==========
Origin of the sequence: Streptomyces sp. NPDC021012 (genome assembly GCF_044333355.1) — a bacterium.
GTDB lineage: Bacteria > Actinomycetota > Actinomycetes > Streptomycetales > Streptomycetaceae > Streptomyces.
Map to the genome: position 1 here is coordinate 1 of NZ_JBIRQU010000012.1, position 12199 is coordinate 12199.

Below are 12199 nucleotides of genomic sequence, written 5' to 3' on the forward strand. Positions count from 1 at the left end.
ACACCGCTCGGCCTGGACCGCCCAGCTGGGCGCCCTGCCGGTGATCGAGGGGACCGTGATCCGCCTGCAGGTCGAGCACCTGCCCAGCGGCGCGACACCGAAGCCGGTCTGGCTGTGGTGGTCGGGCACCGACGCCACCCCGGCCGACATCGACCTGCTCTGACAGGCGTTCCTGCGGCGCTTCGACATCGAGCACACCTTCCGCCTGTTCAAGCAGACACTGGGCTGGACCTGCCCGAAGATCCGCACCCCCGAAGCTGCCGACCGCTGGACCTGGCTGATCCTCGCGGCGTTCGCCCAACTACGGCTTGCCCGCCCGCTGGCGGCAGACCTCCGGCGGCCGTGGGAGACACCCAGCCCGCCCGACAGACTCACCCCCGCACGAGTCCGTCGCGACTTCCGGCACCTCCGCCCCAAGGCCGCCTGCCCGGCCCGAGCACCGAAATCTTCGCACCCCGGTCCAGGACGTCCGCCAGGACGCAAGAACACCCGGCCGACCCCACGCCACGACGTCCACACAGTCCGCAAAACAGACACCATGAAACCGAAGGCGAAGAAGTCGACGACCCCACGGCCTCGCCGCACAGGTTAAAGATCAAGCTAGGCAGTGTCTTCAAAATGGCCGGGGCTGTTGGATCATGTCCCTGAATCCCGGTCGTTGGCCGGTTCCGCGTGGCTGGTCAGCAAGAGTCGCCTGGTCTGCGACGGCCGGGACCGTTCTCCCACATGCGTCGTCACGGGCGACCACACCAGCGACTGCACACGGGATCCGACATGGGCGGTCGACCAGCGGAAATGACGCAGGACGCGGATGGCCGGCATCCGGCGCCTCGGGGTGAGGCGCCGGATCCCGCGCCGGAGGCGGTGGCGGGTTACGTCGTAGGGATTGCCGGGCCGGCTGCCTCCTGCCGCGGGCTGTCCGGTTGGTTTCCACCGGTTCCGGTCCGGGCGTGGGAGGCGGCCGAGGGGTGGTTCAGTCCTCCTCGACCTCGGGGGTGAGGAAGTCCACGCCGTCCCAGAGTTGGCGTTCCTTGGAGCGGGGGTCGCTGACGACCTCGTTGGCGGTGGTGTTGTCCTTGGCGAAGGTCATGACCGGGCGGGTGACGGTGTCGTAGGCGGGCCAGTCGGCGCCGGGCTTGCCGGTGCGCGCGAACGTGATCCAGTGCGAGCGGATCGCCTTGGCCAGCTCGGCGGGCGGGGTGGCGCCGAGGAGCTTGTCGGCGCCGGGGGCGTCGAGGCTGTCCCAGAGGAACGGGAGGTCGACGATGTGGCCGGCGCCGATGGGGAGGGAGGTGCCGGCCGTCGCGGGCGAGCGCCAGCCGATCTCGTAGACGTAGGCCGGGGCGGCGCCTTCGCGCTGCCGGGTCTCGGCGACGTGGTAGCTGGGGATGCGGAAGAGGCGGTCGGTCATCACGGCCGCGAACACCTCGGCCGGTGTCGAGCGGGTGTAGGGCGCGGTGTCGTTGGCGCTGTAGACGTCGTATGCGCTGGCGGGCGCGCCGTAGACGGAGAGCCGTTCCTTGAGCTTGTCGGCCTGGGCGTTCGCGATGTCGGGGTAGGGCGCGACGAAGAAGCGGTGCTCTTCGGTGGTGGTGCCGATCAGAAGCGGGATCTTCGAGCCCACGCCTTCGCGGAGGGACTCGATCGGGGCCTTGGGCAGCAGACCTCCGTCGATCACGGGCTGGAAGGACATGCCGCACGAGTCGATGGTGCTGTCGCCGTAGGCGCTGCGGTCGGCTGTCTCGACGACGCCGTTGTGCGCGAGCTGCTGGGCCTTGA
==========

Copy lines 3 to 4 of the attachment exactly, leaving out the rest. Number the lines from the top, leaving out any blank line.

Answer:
Map to the genome: position 1 here is coordinate 1 of NZ_JBIRQU010000012.1, position 12199 is coordinate 12199.

Below are 12199 nucleotides of genomic sequence, written 5' to 3' on the forward strand. Positions count from 1 at the left end.